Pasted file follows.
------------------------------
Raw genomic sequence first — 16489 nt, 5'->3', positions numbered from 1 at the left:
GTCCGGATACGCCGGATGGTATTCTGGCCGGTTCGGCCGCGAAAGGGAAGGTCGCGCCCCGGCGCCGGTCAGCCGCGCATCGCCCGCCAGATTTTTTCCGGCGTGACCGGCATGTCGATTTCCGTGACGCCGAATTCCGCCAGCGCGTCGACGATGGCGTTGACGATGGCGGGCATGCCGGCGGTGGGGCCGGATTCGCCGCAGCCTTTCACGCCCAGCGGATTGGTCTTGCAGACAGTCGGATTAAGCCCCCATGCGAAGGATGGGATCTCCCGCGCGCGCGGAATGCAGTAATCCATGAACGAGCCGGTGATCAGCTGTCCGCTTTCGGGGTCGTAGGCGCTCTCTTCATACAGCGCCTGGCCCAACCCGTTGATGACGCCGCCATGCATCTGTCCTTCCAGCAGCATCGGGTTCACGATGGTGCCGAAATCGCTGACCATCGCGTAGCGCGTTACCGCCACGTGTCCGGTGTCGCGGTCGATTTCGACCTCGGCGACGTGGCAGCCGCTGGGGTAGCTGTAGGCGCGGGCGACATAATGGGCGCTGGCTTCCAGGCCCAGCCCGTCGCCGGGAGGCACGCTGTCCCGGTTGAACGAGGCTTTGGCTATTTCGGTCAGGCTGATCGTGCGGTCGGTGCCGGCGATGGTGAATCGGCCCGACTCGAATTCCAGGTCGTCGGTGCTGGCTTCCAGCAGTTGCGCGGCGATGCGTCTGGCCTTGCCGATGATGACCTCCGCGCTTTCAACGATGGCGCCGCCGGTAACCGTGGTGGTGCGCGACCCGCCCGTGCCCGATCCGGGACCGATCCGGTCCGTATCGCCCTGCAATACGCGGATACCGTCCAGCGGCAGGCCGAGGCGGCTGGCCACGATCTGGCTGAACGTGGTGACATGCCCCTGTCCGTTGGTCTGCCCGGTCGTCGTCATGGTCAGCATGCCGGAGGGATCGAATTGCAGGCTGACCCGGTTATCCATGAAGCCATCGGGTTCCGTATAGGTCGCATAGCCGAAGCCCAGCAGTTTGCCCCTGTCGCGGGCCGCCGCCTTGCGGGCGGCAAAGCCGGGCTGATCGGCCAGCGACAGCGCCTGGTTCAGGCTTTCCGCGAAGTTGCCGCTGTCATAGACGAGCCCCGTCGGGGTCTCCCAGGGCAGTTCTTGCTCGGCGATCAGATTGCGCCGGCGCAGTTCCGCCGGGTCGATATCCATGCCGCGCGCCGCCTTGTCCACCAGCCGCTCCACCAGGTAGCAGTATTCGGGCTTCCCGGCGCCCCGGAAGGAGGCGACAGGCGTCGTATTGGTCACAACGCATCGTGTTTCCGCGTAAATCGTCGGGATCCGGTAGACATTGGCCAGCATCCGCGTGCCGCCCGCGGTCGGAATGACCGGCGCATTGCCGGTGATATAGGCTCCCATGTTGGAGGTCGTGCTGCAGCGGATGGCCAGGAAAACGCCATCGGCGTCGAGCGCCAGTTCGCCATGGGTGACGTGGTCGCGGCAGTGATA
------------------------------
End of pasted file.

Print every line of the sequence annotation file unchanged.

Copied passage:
Raw genomic sequence first — 16489 nt, 5'->3', positions numbered from 1 at the left:
GTCCGGATACGCCGGATGGTATTCTGGCCGGTTCGGCCGCGAAAGGGAAGGTCGCGCCCCGGCGCCGGTCAGCCGCGCATCGCCCGCCAGATTTTTTCCGGCGTGACCGGCATGTCGATTTCCGTGACGCCGAATTCCGCCAGCGCGTCGACGATGGCGTTGACGATGGCGGGCATGCCGGCGGTGGGGCCGGATTCGCCGCAGCCTTTCACGCCCAGCGGATTGGTCTTGCAGACAGTCGGATTAAGCCCCCATGCGAAGGATGGGATCTCCCGCGCGCGCGGAATGCAGTAATCCATGAACGAGCCGGTGATCAGCTGTCCGCTTTCGGGGTCGTAGGCGCTCTCTTCATACAGCGCCTGGCCCAACCCGTTGATGACGCCGCCATGCATCTGTCCTTCCAGCAGCATCGGGTTCACGATGGTGCCGAAATCGCTGACCATCGCGTAGCGCGTTACCGCCACGTGTCCGGTGTCGCGGTCGATTTCGACCTCGGCGACGTGGCAGCCGCTGGGGTAGCTGTAGGCGCGGGCGACATAATGGGCGCTGGCTTCCAGGCCCAGCCCGTCGCCGGGAGGCACGCTGTCCCGGTTGAACGAGGCTTTGGCTATTTCGGTCAGGCTGATCGTGCGGTCGGTGCCGGCGATGGTGAATCGGCCCGACTCGAATTCCAGGTCGTCGGTGCTGGCTTCCAGCAGTTGCGCGGCGATGCGTCTGGCCTTGCCGATGATGACCTCCGCGCTTTCAACGATGGCGCCGCCGGTAACCGTGGTGGTGCGCGACCCGCCCGTGCCCGATCCGGGACCGATCCGGTCCGTATCGCCCTGCAATACGCGGATACCGTCCAGCGGCAGGCCGAGGCGGCTGGCCACGATCTGGCTGAACGTGGTGACATGCCCCTGTCCGTTGGTCTGCCCGGTCGTCGTCATGGTCAGCATGCCGGAGGGATCGAATTGCAGGCTGACCCGGTTATCCATGAAGCCATCGGGTTCCGTATAGGTCGCATAGCCGAAGCCCAGCAGTTTGCCCCTGTCGCGGGCCGCCGCCTTGCGGGCGGCAAAGCCGGGCTGATCGGCCAGCGACAGCGCCTGGTTCAGGCTTTCCGCGAAGTTGCCGCTGTCATAGACGAGCCCCGTCGGGGTCTCCCAGGGCAGTTCTTGCTCGGCGATCAGATTGCGCCGGCGCAGTTCCGCCGGGTCGATATCCATGCCGCGCGCCGCCTTGTCCACCAGCCGCTCCACCAGGTAGCAGTATTCGGGCTTCCCGGCGCCCCGGAAGGAGGCGACAGGCGTCGTATTGGTCACAACGCATCGTGTTTCCGCGTAAATCGTCGGGATCCGGTAGACATTGGCCAGCATCCGCGTGCCGCCCGCGGTCGGAATGACCGGCGCATTGCCGGTGATATAGGCTCCCATGTTGGAGGTCGTGCTGCAGCGGATGGCCAGGAAAACGCCATCGGCGTCGAGCGCCAGTTCGCCATGGGTGACGTGGTCGCGGCAGTGATA